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«What’s wrong with Congress? Everyone seems to have an answer, and most of them consist of a long list of complaints: Congress is uncivil, it is too ...»

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What’s wrong with Congress? Everyone seems to have an answer, and most

of them consist of a long list of complaints: Congress is uncivil, it is too

partisan, it is gridlocked, and it produces earmarks – “bridges to nowhere” – but no broad legislation in the public interest. Among expert commentators such as Thomas Mann and Norman Ornstein, the criticisms also include more detailed charges.1 For example, they suggest the House of Representatives has become a majority party steamroller in which the minority is excluded from decision-making,2 and the majority flagrantly manipulates the rules for a partisan advantage.3 Commentators also argue that because the Senate now requires sixty votes – a supermajority – to do almost anything, this heightened requirement contributes mightily to gridlock.4 Finally, Mann and Ornstein criticize Congress for failing to perform its constitutionally-specified role as a coequal branch – checking and balancing executive power.5 ∗ Professor Emerita of Political Science, UCLA.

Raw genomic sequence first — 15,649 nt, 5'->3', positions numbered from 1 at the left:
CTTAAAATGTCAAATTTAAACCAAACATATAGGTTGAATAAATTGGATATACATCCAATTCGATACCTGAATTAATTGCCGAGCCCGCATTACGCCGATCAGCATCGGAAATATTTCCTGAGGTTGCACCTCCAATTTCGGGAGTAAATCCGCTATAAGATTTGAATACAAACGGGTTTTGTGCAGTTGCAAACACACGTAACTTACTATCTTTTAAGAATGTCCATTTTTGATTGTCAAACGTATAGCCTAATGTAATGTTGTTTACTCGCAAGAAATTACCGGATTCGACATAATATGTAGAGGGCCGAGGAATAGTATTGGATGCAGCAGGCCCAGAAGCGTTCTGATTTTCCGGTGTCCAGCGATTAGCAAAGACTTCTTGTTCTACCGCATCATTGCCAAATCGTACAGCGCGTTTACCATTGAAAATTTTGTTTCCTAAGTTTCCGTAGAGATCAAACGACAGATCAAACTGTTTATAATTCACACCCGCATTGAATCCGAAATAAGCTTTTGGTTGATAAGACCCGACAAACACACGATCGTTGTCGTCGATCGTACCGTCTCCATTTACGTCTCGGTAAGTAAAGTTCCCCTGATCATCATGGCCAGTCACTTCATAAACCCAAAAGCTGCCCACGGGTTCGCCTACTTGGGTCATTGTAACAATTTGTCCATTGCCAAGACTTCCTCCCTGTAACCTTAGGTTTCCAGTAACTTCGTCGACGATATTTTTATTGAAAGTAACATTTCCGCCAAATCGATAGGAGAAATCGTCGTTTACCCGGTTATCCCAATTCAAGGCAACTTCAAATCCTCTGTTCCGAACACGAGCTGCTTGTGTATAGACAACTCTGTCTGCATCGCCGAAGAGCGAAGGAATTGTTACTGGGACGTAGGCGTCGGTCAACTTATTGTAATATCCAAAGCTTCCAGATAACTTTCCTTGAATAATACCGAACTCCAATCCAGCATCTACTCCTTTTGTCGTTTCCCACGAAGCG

IS FAILING AMERICA AND HOW TO GET IT BACK ON TRACK 7, 15 (2006) (suggesting “the post-2000 House of Representatives looks more like a House of Commons in a parliamentary system than a House of Representatives in a presidential system,” and that Congress looks “like an arm of the Second Branch, a supine, reactive body more eager to submit to presidential directives than to assert its own prerogatives”).

2 See id. at 6 (explaining how the Medicare bill was “marked up” in the House Ways and Means Committee in a partisan fashion, and minority Democrats were excluded from the process and most of the deliberations).

3 See id. at 1.

4 See Barbara Sinclair, The “60-Vote Senate”: Strategies, Process, and Outcomes, in U.S. SENATE EXCEPTIONALISM 242, 260 (Bruce I. Oppenheimer ed., 2002) [hereinafter Sinclair, The “60-Vote Senate”] (explaining that because of Senate rules, such as the filibuster, one Senator can pose a significant barrier to legislation unless sixty Senators vote to end debate, and therefore the filibuster). Others, notably Sanford Levinson, deplore the very makeup of the Senate, pointing out its highly unrepresentative character. See SANFORD


(AND HOW WE THE PEOPLE CAN CORRECT IT) 49-62 (2006) (explaining how the Senate, by electing equal numbers from every state, is unrepresentative and undemocratic).

5 See MANN & ORNSTEIN, supra note 1, at 16-17 (“Congress was placed at the center, not the periphery, of a strong federal government and empowered with democratic legitimacy and institutional authority.... Sadly, today it is down